It was a long, quiet ride from Madison, Wisconsin, to Milwaukee. For nearly 90 minutes, Margaret Henningsen, Shirley Lanier, and Deloris Sims rode in the car in silence, numb from what they’d just heard in their meeting at Wisconsin’s Department of Financial Institutions. It was the spring of 1998, and the three women had traveled to the state capital to present a bold idea: to create a commercial bank that would help breathe life into their struggling central Milwaukee neighborhood. But the obstacles they encountered that day surprised even the three savvy businesswomen.
Their meeting in Madison that day was, the trio thought, the final phase of the long bureaucratic process. The women had already filled out reams of applications for the Federal Reserve and state regulators. They had been fingerprinted. And the FBI had called friends and family to conduct thorough background checks.
But the hard part was yet to come. Wisconsin regulators grilled Henningsen, Sims, and Lanier. “Some of the things they said were very upsetting,” fumes Henningsen. She recalls officials asking questions such as “Why does the neighborhood need another black-owned bank; isn’t there one nearby?” and “What about crime?”
“Nobody ever says, ‘You don’t need another white bank,’” says Henningsen, who, in hindsight, has a sense of humor about the meeting. “We presented statistics that showed that our location was actually one of the safest places in the city.”
By the end of the meeting, the regulators told the women that if they wanted to launch their bank, they’d need to do three things. First, they would each have to invest $150,000 of their own money into the operation. Second, they would need to show that a market of potential business borrowers actually existed in their neighborhood—with a list of 300 prospective customers. Then the officials delivered the final crushing blow: The women would need to raise $5 million, more than double what they had planned to put up. “I felt when we left the room they thought they’d never see us again,” says Henningsen. “We were stunned.”
After the long car ride home, Henningsen, Lanier, and Sims began the process of raising the money. What kept the trio going were hopes that their proposed bank could counter Milwaukee’s notorious discriminatory lending practices. Over the next year the women peddled their plan to African American churches, community groups, other banks, and wealthy Milwaukee residents. They would not only raise the required amount, but exceed it: Henningsen, Lanier, and Sims gathered up a total of $6.9 million.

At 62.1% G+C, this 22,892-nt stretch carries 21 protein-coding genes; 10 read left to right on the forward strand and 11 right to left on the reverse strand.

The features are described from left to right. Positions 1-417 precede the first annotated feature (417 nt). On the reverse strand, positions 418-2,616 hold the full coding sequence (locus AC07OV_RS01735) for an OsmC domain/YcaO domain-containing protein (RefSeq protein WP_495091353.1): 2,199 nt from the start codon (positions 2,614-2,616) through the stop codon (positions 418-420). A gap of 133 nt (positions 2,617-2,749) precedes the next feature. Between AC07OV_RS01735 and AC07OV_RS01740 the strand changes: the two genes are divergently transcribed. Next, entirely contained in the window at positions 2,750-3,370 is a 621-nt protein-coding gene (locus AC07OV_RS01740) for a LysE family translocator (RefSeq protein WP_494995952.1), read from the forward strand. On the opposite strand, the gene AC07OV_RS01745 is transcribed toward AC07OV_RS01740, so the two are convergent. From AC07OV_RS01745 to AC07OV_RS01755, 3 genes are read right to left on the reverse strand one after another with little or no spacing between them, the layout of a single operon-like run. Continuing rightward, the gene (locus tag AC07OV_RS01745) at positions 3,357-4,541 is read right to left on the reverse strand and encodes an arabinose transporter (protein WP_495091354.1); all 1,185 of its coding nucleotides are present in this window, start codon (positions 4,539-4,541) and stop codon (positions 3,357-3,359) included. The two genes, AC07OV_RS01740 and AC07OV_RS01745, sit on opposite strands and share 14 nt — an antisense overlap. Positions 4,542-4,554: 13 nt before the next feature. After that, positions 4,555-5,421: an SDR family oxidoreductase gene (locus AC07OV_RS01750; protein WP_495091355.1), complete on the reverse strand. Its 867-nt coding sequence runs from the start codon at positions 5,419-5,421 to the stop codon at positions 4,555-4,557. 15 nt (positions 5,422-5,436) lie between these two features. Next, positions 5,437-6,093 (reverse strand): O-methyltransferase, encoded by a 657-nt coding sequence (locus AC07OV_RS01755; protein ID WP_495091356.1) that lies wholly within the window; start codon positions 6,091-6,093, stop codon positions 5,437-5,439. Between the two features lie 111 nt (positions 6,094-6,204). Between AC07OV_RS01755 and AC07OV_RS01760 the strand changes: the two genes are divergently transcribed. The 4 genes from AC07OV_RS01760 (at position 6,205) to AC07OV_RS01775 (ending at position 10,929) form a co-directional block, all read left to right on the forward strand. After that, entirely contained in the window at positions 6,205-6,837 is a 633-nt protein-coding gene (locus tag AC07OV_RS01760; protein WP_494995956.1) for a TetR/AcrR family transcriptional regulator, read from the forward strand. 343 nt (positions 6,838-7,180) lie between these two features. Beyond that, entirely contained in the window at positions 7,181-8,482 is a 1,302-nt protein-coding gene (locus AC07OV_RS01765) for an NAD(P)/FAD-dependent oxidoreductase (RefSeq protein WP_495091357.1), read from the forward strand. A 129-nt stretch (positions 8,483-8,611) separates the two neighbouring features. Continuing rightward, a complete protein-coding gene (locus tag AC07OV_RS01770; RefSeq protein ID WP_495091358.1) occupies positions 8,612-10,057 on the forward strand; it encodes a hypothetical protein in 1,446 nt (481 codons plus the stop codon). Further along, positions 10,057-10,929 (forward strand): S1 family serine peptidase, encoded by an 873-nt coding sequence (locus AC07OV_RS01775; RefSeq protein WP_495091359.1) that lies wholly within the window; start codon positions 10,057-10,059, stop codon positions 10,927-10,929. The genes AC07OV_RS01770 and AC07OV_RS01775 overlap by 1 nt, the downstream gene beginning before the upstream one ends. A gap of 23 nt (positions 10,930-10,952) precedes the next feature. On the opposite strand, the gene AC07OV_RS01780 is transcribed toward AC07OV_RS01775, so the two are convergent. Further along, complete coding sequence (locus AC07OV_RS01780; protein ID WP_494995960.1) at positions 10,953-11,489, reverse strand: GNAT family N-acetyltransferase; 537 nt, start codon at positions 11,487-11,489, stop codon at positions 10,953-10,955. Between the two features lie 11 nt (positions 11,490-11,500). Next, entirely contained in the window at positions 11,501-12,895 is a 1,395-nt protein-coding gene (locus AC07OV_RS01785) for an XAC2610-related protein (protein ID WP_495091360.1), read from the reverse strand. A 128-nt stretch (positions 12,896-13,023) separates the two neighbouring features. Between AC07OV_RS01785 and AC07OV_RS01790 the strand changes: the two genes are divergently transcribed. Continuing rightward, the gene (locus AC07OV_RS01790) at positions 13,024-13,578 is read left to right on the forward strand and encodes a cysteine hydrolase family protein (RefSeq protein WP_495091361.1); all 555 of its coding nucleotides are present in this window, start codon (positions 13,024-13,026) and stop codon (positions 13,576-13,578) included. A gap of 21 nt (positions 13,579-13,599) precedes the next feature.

This singular act of capitalist activism gave birth to Legacy Bank (No. 13 on the be banks list with $224.5 million in assets). Despite scores of hurdles and early detractors, the financial institution will celebrate its 10th anniversary this July. Today, at a time when the entire global finance industry is suffering because of risky bets that turned into “toxic assets,” Legacy’s business is booming. For instance, the institution has seen deposits jump an average of 21% during each year of operation to $188 million. In 2008, Legacy’s assets grew by 21% to $224.5 million, while its loan portfolio expanded by 22% to $176.8 million. Legacy—with its historic 1928 stone edifice—is a pillar in its community. The U.S. Department of the Treasury and Congress have recognized Legacy as a model for funding inner-city business growth. The bank proves that lending in underserved communities can be profitable. “I love to put people in business,” asserts Chairwoman and CEO Deloris Sims, of Legacy’s focus on providing seed capital for new ventures in the working-class, African American community where she and the other founders have lived and worked since their youth. More than 6,000 jobs have been created, Sims maintains, through small businesses and community development projects funded by the bank. Because of its consistent deposit and asset growth, in addition to its role as a catalyst for economic development, Black Enterprise has named Legacy Bank its Financial Services Company of the Year.
THE FIERCE BATTLE TO CREATE A BANK
For Henningsen, the notion to start a commercial lending operation came to her shortly after a 1988 newspaper investigation showed that 24% of black mortgage applicants in Milwaukee were turned down for loans versus just 6% of white loan applicants. That four-to-one ratio was the country’s greatest racial disparity. The study pointed to problems within the banking system that Henningsen had seen up close as a mortgage officer and later as a Community Reinvestment Act compliance officer at Republic Capital Bank, which later became TCF Bank.